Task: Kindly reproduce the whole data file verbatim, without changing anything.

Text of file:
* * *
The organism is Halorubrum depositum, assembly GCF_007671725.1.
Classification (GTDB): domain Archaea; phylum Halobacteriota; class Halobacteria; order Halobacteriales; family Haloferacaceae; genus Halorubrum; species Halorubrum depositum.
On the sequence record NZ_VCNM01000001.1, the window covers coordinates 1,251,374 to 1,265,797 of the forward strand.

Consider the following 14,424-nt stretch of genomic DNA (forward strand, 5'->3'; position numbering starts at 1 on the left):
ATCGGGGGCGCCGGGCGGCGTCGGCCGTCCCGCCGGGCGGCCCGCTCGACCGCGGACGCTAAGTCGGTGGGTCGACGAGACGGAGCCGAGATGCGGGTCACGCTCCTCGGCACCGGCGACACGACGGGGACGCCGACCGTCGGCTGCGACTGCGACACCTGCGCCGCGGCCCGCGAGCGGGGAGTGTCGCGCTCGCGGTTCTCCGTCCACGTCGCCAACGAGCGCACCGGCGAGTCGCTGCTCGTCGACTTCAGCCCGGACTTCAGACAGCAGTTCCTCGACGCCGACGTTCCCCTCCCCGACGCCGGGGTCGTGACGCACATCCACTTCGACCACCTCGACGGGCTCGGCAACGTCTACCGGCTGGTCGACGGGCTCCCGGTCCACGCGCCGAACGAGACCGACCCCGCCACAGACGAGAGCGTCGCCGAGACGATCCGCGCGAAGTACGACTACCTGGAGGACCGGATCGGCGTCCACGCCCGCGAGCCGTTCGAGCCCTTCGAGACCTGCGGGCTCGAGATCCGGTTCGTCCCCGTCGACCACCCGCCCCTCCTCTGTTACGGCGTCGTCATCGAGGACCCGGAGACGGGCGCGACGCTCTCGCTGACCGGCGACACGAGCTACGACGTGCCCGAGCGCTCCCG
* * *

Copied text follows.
The organism is Halorubrum depositum, assembly GCF_007671725.1.
Classification (GTDB): domain Archaea; phylum Halobacteriota; class Halobacteria; order Halobacteriales; family Haloferacaceae; genus Halorubrum; species Halorubrum depositum.
On the sequence record NZ_VCNM01000001.1, the window covers coordinates 1,251,374 to 1,265,797 of the forward strand.

Consider the following 14,424-nt stretch of genomic DNA (forward strand, 5'->3'; position numbering starts at 1 on the left):
ATCGGGGGCGCCGGGCGGCGTCGGCCGTCCCGCCGGGCGGCCCGCTCGACCGCGGACGCTAAGTCGGTGGGTCGACGAGACGGAGCCGAGATGCGGGTCACGCTCCTCGGCACCGGCGACACGACGGGGACGCCGACCGTCGGCTGCGACTGCGACACCTGCGCCGCGGCCCGCGAGCGGGGAGTGTCGCGCTCGCGGTTCTCCGTCCACGTCGCCAACGAGCGCACCGGCGAGTCGCTGCTCGTCGACTTCAGCCCGGACTTCAGACAGCAGTTCCTCGACGCCGACGTTCCCCTCCCCGACGCCGGGGTCGTGACGCACATCCACTTCGACCACCTCGACGGGCTCGGCAACGTCTACCGGCTGGTCGACGGGCTCCCGGTCCACGCGCCGAACGAGACCGACCCCGCCACAGACGAGAGCGTCGCCGAGACGATCCGCGCGAAGTACGACTACCTGGAGGACCGGATCGGCGTCCACGCCCGCGAGCCGTTCGAGCCCTTCGAGACCTGCGGGCTCGAGATCCGGTTCGTCCCCGTCGACCACCCGCCCCTCCTCTGTTACGGCGTCGTCATCGAGGACCCGGAGACGGGCGCGACGCTCTCGCTGACCGGCGACACGAGCTACGACGTGCCCGAGCGCTCCCG